Dead Authors at Fashion Week: Part 4
September 25, 2012 | by Katherine Bernard
Italo Calvino Attends the Prada Spring/Summer 2013 Show.
You are about to begin reading Italo Calvino’s review of Miuccia Prada’s new collection for Spring/Summer 2013. Relax. Concentrate. Close out all other Internet windows. Set your Gchat status to Busy. Tell your friends right away, “No I don’t want to chat with you about the UN General Assembly right now, I am reading about fashion!” Type it in all caps—they won’t know that you’re yelling otherwise—“I AM READING ABOUT PRADA’S SUBVERSIVE FLOWERS ON COATS!” Or if you prefer, send them a GIF; just be like: here.
Find the best “I’m reading” look: glasses and some heritage denim, anything heather gray with spots of paint on it, or a navy blue pea coat with a neon beanie. You can even work in some tweed, naturally.
So now, you’re ready to see what Mrs. Prada has up her sleeve for this season. Just how exactly has she managed to intellectualize boxy dresses this time? It’s not that you expect anything in particular from this particular review. You’re the sort of person who, on principle, no longer expects to feel something when they look at clothes. There are plenty, younger than you or less young, who live in the expectation that H&M’s Prada derivative will deliver the same extraordinary experience as the real thing. But not you. You know that the best you can expect is to find some good vintage with a similar silhouette, for Miuccia to do a collection for Target, or for the day to arrive when wardrobe credits are awarded in society based on intelligence.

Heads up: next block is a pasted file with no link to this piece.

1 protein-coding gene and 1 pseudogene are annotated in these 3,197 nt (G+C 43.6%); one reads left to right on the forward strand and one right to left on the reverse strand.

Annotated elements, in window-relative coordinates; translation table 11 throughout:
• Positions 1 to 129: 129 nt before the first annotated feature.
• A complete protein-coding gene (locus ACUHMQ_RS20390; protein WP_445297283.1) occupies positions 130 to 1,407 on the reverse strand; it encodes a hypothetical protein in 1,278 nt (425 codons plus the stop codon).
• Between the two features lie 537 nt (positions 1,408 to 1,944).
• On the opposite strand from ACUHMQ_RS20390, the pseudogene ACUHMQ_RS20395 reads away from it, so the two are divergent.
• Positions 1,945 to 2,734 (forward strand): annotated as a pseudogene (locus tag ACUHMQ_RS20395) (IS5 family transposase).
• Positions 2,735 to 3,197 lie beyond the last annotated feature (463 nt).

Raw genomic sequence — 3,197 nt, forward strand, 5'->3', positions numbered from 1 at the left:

But you’re still following the collections and you noticed that a review of Prada’s Spring/Summer 2013 collection by Italo Calvino appeared and you clicked on the link to read it. Good for you. Perhaps you wondered whether the author felt a kinship with the designer, given that they are both communist-leaning Italians. Very astute. Or maybe you thought a writer of great fiction has nothing to do with wonky coats and his voice should not be forced upon this subject. But then you go on and realize that you really, really want that wonky coat and that though you thought Prada was for Movies in Which Anne Hathaway Works at a Fashion Magazine or Shows You Forgot To See at The Met, it is beautiful nevertheless, and it’s the fashion itself that arouses you; in fact, on sober reflection, you prefer it this way, confronting something new and not quite knowing yet what shoes you’ll wear with it.